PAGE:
present. Figure 1 shows the formation of a cell assembly:
This cell assembly represents the neurological activities
which were occurring during the "traumatic" learning period,
and it is the intense emotional arousal which facilitates
such strong plasticity encouraging neurological learning.
In the future, any inputs as described in Figure 1 which occurred
during conditioning trigger the cell assembly, which produces
a conditioned output or response that was also associated
with the learning period. After even a few stimulations, the
output will be much stronger for a given input. This cell
assembly is particularly resistant to "extinction", which
is the process involved in reprogramming the amygdala. This
means that once conditioning occurs, the "hard-wiring" may
stay with a person for life, and for some patients, the amygdala's
expressions can only be regulated rather than fully extinguished13
. Complete extinction resistant plasticity may represent extreme
On the right in Figure 1, I have labelled a potential output
as the "stress signature". Given that during the fear conditioning
period, the immune response may have been activated (with
or without conscious awareness of an external pathogen), the
neurones involved in immune activation may be re-triggered
in the future as part of the conditioned response, causing
a unique immuno-response in each patient - the "Stress Signature".
This effect may occur to differing intensities in each patient
dependent on a number of other factors to be identified. The
amygdala has strong interconnections with the hypothalamus,
which itself is implicated in activation of the immune system
in association with the pituitary gland.
Pavlovian immune system conditioning in association with stress
pathways is not a new concept (Ader)14 . Psychologists Robert Ader
and Nicholas Cohen were the first to demonstrate this effect in
rats in 1974.
Once sensitisation or "fear conditioning" has occurred, a
vicious circle is produced. Negative bodily symptoms in the
future act as conditioned stimuli for the unconditioned stimulus
of being in the throes of a debilitating illness. The thalamo-amygdala
pathway takes on the role of monitoring the body for these
negative stimuli, and there is consistent evidence of increased
blood flow in the thalamus15 . The amygdala drives arousal systems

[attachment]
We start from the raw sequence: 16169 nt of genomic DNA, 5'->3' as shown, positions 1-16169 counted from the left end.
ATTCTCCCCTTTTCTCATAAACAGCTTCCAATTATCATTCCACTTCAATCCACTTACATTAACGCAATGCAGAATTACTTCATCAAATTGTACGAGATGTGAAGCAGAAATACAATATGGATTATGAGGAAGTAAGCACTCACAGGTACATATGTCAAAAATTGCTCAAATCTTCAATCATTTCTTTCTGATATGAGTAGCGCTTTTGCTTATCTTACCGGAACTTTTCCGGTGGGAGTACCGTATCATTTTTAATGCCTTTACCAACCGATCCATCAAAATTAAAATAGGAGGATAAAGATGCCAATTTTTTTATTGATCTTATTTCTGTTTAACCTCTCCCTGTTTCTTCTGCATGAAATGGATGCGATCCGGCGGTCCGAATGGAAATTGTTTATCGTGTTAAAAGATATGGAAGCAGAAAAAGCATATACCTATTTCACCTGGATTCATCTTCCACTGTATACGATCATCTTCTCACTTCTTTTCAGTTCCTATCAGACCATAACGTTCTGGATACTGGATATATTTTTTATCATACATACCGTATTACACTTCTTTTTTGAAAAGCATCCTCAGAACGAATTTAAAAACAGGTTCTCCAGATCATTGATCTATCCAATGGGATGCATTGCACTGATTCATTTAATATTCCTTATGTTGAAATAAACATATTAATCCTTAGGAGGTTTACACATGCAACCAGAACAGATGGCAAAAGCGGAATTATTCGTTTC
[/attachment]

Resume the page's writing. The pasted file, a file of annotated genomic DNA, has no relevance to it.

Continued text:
which keep brain cortical networks that are processing the
stimuli in a state of hypersensitivity. Dopamine has a role
to play in riveting attention to the source of the danger.
This explains the hyper-vigilance or "symptom monitoring"
observed in some patients. Furthermore, the more the amygdala
becomes stimulated into action, the more its initiated stress
response stimulates and arouses itself, prolonging the entire
response. This process is facilitated by glutamate-containing
excitatory neurones in the amygdala, but may be moderated
by GABA inhibitory neurones in the amygdala. Figure 2 illustrates
the ME/CFS vicious circle:
Once any symptoms of ME/CFS are detected by the thalamus as
on the right, information is passed directly to the amygdala,
as well as the cortex. The amygdala implicitly remembers that
the symptoms are of affective significance, and explicit emotionally
charged memories are retrieved from the hippocampus and other
memory centres to justify this conclusion. Information about
symptoms is also transferred to the cortex. The cortex is
"arrested" or "emotionally hijacked" by the amygdala, which
can regulate the inputs which the cortex receives. Areas of
the prefrontal cortex and anterior cingulate may be involved
in continuous attentional processing of these stimuli, which
makes it difficult for a patient to shift their attention
to other stimuli. The patient simply has to consciously believe
that the symptoms are negative or of concern, and this message
is enough of a confirmation response for the amygdala. Given
the debilitating nature of the illness, it is no surprise
that patients are concerned or anxious about the symptoms.
The amygdala then orchestrates a chronic stress response via
the conditioned network which is out of keeping with the very
minor danger which the symptoms might pose to the patient.
The amygdala has strong projections to the hypothalamus to
stimulate sympathetic (and parasympathetic) stimulation, as
well as other brain structures normally involved in sensitisation
responses. The observed over-activity of the sympathetic nervous
system leading to sympathetic dysfunction is a key marker
of this process. The chronic long-term stress response becomes
pathological to the body, and contributes to the myriad of
different symptoms and secondary illnesses observed in patients,
of which fatigue is but one.
Whilst a stress response in itself could not cause such severe
symptoms, a continuous unremitting sympathetic stimulation
will eventually lead to mental and physical exhaustion with
glandular depletion, as well as secondary abnormalities in
bodily systems. And it is exactly these symptoms to which
the patient has become sensitised to, increasing the distress
associated with the entire morbid experience. A patient's